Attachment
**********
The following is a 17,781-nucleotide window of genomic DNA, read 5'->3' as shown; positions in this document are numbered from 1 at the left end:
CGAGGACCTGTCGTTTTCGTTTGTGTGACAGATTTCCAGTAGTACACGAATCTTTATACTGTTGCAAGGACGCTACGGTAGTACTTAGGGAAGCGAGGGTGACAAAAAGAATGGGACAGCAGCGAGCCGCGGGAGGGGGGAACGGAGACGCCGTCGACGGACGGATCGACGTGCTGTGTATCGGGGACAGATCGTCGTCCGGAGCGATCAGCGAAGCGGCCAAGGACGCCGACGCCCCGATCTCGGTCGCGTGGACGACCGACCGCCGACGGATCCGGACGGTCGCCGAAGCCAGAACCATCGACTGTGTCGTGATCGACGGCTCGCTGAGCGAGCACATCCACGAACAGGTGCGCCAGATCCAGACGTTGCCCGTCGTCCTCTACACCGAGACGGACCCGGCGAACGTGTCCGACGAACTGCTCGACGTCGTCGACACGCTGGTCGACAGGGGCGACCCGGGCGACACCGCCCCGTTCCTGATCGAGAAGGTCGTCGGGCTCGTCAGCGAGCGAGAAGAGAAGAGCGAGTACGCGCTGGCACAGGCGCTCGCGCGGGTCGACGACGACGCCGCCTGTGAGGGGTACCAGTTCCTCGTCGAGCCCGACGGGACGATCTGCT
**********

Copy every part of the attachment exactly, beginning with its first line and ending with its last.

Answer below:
The following is a 17,781-nucleotide window of genomic DNA, read 5'->3' as shown; positions in this document are numbered from 1 at the left end:
CGAGGACCTGTCGTTTTCGTTTGTGTGACAGATTTCCAGTAGTACACGAATCTTTATACTGTTGCAAGGACGCTACGGTAGTACTTAGGGAAGCGAGGGTGACAAAAAGAATGGGACAGCAGCGAGCCGCGGGAGGGGGGAACGGAGACGCCGTCGACGGACGGATCGACGTGCTGTGTATCGGGGACAGATCGTCGTCCGGAGCGATCAGCGAAGCGGCCAAGGACGCCGACGCCCCGATCTCGGTCGCGTGGACGACCGACCGCCGACGGATCCGGACGGTCGCCGAAGCCAGAACCATCGACTGTGTCGTGATCGACGGCTCGCTGAGCGAGCACATCCACGAACAGGTGCGCCAGATCCAGACGTTGCCCGTCGTCCTCTACACCGAGACGGACCCGGCGAACGTGTCCGACGAACTGCTCGACGTCGTCGACACGCTGGTCGACAGGGGCGACCCGGGCGACACCGCCCCGTTCCTGATCGAGAAGGTCGTCGGGCTCGTCAGCGAGCGAGAAGAGAAGAGCGAGTACGCGCTGGCACAGGCGCTCGCGCGGGTCGACGACGACGCCGCCTGTGAGGGGTACCAGTTCCTCGTCGAGCCCGACGGGACGATCTGCT